ENGLISH 125 - Writing and Academic Inquiry
Summer 2022, Section 201
Instruction Mode: Section 201 is  In Person (see other Sections below)
Subject: English Language and Literature (ENGLISH)
Department: LSA English Language & Literature
See additional student enrollment and course instructor information to guide you in your decision making.


Requirements & Distribution:
Waitlist Capacity:
Other Course Info:
F, W, Sp, Su.
May not be repeated for credit.
Primary Instructor:
Start/End Date:
Full Term 6/29/22 - 8/16/22 (see other Sections below)
NOTE: Drop/Add deadlines are dependent on the class meeting dates and will differ for full term versus partial term offerings.
For information on drop/add deadlines, see the Office of the Registrar and search Registration Deadlines.


This course is themed around postmodernism/postmodernity, also known as: "The Literature of Exhaustion," The Society of the Spectacle, "the politics of representation," The Logic of Late Capitalism, "the end of grand narratives," "the end of history," a slip into a "hyperreality," or a "loss of meaning" to name but a few of the many varied definitions. Postmodernity describes a world whereas Philip Roth says: "the American writer in the middle of the twentieth century has his hands full in trying to understand, describe, and then make credible much of American reality. It stupefies, it sickens, it infuriates, and finally it is even a kind of embarrassment to one's own meager imagination. The actuality is continually outdoing our talents, the culture tosses up figures almost daily that are the envy of any novelist." How does fiction respond to a world that seems stranger than fiction? How do we understand and navigate a world in which nothing is certain, cruelty and violence seem sure, and escape feels impossible, a world in which it feels that everything has happened before ("First as tragedy, then as farce")? How do we make sense of our most basic perceptions of reality and should we trust them? What is language and what can it truly teach us? What are the limits to knowledge? Postmodernism asks these questions and engages in a ruthless critique of everything. We will learn its critical method of inquiry and grow confident in reading, interpreting, and writing about difficult texts of philosophy and social theory, as well as works of literature.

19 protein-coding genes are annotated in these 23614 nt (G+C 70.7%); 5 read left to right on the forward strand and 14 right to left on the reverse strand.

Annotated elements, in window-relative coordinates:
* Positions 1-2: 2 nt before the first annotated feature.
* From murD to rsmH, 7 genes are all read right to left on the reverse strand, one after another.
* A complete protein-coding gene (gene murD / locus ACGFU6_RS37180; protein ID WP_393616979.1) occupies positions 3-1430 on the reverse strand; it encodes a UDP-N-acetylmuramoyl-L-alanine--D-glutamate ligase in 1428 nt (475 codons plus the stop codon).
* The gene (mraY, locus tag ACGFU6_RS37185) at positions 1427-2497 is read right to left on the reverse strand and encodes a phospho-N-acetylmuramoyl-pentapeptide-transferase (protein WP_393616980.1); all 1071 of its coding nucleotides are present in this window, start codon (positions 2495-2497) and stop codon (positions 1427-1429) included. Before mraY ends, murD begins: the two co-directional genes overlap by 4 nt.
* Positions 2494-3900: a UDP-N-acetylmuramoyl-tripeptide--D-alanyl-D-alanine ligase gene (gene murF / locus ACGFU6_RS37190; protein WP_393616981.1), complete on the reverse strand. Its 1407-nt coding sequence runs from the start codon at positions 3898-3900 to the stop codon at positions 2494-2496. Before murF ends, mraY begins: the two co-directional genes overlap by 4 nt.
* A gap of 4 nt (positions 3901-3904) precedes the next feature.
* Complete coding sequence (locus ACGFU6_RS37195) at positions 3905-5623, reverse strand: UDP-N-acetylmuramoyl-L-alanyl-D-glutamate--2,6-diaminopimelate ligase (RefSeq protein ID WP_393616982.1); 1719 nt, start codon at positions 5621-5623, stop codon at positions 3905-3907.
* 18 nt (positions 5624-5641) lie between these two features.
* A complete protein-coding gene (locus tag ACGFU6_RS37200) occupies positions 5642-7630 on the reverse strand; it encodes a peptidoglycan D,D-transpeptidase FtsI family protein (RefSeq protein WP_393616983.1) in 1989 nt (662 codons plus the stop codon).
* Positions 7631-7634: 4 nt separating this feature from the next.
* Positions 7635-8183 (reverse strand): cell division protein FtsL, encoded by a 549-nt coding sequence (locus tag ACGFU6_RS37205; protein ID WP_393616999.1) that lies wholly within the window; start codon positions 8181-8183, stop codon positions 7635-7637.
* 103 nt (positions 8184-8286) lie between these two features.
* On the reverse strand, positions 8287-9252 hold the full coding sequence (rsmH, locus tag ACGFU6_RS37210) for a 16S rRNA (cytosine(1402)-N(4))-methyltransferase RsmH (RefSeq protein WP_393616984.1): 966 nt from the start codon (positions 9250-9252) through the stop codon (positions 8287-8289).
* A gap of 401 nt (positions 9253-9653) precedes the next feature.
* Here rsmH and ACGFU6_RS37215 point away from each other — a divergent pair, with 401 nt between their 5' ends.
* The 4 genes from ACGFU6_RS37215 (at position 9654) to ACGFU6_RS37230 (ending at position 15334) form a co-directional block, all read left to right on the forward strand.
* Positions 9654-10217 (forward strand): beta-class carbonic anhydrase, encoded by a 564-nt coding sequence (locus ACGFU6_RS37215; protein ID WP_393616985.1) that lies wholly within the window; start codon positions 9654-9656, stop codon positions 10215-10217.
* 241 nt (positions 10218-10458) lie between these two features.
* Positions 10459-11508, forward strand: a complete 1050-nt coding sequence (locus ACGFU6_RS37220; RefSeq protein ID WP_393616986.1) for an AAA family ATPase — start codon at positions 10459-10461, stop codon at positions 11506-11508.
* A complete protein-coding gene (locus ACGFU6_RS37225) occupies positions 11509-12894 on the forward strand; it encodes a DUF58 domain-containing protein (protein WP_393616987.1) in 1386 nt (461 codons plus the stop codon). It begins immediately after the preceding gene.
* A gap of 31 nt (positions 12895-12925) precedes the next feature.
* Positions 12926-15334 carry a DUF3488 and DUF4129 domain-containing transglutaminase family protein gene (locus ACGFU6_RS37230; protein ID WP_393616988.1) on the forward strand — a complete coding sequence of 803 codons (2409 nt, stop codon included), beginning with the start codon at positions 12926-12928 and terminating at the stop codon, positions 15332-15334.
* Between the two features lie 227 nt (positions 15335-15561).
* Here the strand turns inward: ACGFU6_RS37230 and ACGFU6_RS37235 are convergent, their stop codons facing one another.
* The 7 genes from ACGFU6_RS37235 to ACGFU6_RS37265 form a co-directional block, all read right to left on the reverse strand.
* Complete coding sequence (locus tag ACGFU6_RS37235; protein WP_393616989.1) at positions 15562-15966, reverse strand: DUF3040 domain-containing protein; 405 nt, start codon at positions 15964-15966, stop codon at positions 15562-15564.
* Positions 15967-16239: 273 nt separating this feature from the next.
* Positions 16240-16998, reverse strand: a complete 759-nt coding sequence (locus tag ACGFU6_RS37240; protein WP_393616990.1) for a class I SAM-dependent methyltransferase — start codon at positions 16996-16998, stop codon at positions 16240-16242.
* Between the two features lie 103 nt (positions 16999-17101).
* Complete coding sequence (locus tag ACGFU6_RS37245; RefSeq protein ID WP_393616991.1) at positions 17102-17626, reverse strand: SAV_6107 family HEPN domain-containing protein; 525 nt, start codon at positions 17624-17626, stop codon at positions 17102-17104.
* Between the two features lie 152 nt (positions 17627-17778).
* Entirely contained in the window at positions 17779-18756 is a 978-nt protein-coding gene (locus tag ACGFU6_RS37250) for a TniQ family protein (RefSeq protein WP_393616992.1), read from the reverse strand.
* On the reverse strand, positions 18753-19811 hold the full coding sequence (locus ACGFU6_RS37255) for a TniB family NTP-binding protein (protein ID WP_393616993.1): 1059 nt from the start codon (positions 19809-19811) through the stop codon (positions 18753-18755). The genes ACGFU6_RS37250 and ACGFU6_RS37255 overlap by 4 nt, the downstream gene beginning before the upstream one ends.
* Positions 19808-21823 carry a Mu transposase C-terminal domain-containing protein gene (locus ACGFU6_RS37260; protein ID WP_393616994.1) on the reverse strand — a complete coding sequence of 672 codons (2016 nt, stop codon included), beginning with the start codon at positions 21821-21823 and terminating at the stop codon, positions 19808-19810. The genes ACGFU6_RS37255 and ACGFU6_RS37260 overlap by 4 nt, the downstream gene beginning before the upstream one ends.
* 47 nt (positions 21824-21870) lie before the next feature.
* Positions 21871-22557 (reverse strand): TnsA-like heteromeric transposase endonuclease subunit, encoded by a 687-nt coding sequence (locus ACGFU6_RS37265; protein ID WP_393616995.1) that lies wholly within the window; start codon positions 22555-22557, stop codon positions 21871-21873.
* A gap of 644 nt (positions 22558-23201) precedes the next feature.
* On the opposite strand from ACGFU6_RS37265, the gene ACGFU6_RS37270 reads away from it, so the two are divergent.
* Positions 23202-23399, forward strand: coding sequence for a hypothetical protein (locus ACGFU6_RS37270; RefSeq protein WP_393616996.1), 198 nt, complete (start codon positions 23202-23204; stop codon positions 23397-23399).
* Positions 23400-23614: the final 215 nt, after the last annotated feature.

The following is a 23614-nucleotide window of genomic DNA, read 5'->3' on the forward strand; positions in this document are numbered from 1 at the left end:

ENGLISH 125 - Writing and Academic Inquiry
Schedule Listing
201 (REC)
 In Person
MWF 1:00PM - 3:00PM
6/29/22 - 8/16/22
Note: Englsh 125 will be set to instructor consent after the first class meeting.
202 (REC)
 In Person
TuWTh 10:00AM - 12:00PM
6/29/22 - 8/16/22
Note: Englsh 125 will be set to instructor consent after the first class meeting.
203 (REC)
 In Person
MW 11:00AM - 2:00PM
6/29/22 - 8/16/22
Note: Englsh 125 will be set to instructor consent after the first class meeting.

Textbooks/Other Materials

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Syllabi are available to current LSA students. IMPORTANT: These syllabi are provided to give students a general idea about the courses, as offered by LSA departments and programs in prior academic terms. The syllabi do not necessarily reflect the assignments, sequence of course materials, and/or course expectations that the faculty and departments/programs have for these same courses in the current and/or future terms.

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CourseProfile (Atlas)

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CourseProfile (Atlas)